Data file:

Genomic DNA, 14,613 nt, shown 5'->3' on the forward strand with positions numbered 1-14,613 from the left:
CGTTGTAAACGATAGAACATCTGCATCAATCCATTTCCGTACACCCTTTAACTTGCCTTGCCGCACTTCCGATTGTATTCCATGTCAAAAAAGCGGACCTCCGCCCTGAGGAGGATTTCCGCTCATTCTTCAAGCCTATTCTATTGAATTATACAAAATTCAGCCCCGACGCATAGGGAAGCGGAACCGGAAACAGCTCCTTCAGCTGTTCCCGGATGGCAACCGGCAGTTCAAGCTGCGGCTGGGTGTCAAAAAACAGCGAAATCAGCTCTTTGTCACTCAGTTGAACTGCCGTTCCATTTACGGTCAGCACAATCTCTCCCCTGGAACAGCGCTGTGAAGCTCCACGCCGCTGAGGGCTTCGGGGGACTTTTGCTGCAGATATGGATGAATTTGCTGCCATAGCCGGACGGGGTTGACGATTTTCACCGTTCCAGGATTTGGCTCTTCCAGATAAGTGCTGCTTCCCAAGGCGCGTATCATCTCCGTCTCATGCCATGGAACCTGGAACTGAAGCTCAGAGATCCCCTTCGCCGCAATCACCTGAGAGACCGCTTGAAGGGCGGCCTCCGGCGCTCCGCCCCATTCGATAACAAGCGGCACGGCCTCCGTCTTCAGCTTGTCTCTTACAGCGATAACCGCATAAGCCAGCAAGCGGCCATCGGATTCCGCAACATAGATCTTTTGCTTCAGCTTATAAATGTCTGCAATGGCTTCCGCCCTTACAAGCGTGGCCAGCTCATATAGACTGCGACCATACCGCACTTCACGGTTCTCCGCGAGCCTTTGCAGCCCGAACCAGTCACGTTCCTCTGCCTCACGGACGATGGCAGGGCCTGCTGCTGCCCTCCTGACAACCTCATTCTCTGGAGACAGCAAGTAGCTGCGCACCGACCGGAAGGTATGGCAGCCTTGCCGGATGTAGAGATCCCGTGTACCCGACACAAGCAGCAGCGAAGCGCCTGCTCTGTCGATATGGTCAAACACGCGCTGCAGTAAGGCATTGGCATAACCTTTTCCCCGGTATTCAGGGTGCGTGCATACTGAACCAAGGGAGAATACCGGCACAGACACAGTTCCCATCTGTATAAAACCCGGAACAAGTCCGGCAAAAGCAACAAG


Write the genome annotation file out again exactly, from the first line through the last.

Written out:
Genomic DNA, 14,613 nt, shown 5'->3' on the forward strand with positions numbered 1-14,613 from the left:
CGTTGTAAACGATAGAACATCTGCATCAATCCATTTCCGTACACCCTTTAACTTGCCTTGCCGCACTTCCGATTGTATTCCATGTCAAAAAAGCGGACCTCCGCCCTGAGGAGGATTTCCGCTCATTCTTCAAGCCTATTCTATTGAATTATACAAAATTCAGCCCCGACGCATAGGGAAGCGGAACCGGAAACAGCTCCTTCAGCTGTTCCCGGATGGCAACCGGCAGTTCAAGCTGCGGCTGGGTGTCAAAAAACAGCGAAATCAGCTCTTTGTCACTCAGTTGAACTGCCGTTCCATTTACGGTCAGCACAATCTCTCCCCTGGAACAGCGCTGTGAAGCTCCACGCCGCTGAGGGCTTCGGGGGACTTTTGCTGCAGATATGGATGAATTTGCTGCCATAGCCGGACGGGGTTGACGATTTTCACCGTTCCAGGATTTGGCTCTTCCAGATAAGTGCTGCTTCCCAAGGCGCGTATCATCTCCGTCTCATGCCATGGAACCTGGAACTGAAGCTCAGAGATCCCCTTCGCCGCAATCACCTGAGAGACCGCTTGAAGGGCGGCCTCCGGCGCTCCGCCCCATTCGATAACAAGCGGCACGGCCTCCGTCTTCAGCTTGTCTCTTACAGCGATAACCGCATAAGCCAGCAAGCGGCCATCGGATTCCGCAACATAGATCTTTTGCTTCAGCTTATAAATGTCTGCAATGGCTTCCGCCCTTACAAGCGTGGCCAGCTCATATAGACTGCGACCATACCGCACTTCACGGTTCTCCGCGAGCCTTTGCAGCCCGAACCAGTCACGTTCCTCTGCCTCACGGACGATGGCAGGGCCTGCTGCTGCCCTCCTGACAACCTCATTCTCTGGAGACAGCAAGTAGCTGCGCACCGACCGGAAGGTATGGCAGCCTTGCCGGATGTAGAGATCCCGTGTACCCGACACAAGCAGCAGCGAAGCGCCTGCTCTGTCGATATGGTCAAACACGCGCTGCAGTAAGGCATTGGCATAACCTTTTCCCCGGTATTCAGGGTGCGTGCATACTGAACCAAGGGAGAATACCGGCACAGACACAGTTCCCATCTGTATAAAACCCGGAACAAGTCCGGCAAAAGCAACAAG